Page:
dairy productsWe caught the end of a programme on Radio 4 this afternoon, while driving, which caught my daughter’s attention. “Like me!” she said, when the speaker revealed that she’d been diagnosed with coeliac disease.

The programme was actually about new treatments for ostoporosis, but – helpfully – the risks of developing osteoporosis as a result of undiagnosed coeliac disease were clearly stated.

Luckily, the woman speaking on the radio had been diagnosed with coeliac disease, and as a result, was automatically sent for a bone scan, which caught the osteoporosis. She’d never broken a bone and had no idea she had osteoporosis. As a result, she was delighted to have been diagnosed as coeliac!

The problem with undiagnosed coeliac disease is that valuable nutrients are not being absorbed, with the resulting damage to bone. Coeliacs who’ve been gluten free for long enough will in most cases be absorbing these nutrients again, because the lining of their small intestine will have healed. My daughter’s risk of bone damage is minimal – she’s had years to rebuild her bone strength. But there it is: one very good reason not to cheat. As if you needed any more reasons…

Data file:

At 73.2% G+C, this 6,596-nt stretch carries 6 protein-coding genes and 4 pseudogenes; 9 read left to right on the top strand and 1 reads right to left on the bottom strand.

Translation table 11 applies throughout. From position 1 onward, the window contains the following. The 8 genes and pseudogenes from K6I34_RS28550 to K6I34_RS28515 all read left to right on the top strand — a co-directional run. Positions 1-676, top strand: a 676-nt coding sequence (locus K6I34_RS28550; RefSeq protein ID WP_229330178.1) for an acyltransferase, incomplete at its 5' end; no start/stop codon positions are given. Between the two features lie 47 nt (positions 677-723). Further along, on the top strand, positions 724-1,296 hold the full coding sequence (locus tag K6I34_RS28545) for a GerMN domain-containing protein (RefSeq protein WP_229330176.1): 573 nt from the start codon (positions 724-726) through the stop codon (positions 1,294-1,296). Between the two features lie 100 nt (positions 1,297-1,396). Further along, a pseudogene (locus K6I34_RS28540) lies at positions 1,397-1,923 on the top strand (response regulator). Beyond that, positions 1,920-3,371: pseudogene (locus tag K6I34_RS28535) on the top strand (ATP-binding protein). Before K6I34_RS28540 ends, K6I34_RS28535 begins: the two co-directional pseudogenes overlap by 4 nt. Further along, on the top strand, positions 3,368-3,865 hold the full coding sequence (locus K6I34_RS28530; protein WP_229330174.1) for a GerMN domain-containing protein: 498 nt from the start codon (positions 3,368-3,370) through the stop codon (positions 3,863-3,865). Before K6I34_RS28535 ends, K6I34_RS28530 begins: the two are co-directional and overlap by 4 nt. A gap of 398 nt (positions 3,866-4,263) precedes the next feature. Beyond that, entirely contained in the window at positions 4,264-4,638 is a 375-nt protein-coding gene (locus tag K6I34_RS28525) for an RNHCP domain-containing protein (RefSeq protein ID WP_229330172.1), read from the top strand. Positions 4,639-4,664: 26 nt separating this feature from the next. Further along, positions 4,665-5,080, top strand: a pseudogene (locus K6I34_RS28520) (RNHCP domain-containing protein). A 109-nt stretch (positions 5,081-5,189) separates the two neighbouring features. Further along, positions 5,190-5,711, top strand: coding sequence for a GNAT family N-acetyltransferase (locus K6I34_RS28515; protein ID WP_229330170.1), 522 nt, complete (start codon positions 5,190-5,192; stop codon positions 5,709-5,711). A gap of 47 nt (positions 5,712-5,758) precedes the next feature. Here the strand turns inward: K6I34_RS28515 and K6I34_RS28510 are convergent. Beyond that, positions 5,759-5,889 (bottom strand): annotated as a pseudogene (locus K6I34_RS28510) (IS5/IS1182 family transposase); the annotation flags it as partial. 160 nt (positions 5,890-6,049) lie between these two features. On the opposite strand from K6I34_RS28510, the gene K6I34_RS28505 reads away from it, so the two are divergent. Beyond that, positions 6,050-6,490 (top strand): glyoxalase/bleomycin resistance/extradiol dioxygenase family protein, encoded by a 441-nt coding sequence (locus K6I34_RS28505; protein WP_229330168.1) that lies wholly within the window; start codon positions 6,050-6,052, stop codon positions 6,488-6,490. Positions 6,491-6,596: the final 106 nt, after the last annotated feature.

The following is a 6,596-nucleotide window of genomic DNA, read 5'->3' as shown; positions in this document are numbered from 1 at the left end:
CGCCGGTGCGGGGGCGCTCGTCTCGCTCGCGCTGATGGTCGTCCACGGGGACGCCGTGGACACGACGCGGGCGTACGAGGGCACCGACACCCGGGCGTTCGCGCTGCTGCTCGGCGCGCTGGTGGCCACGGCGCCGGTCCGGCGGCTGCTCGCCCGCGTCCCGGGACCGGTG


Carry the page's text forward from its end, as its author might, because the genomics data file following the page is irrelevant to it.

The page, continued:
If you’ve recently been diagnosed as coeliac, and you’ve not had a bone scan to check for osteoporosis, then perhaps you should ask for one. As well as remembering to eat calcium and do some exercise!

If you’re interested in the osteoporosis programme, you can find it on the BBC website at the moment, and it will probably be there for a while longer: http://www.bbc.co.uk/programmes/b00q3gjn.

Also available via the BBC site is the FRAX risk assessment tool to assess the probability that you’ll suffer a broken bone in the next decade, based on gender, BMI and medical history. Definitely worth a look.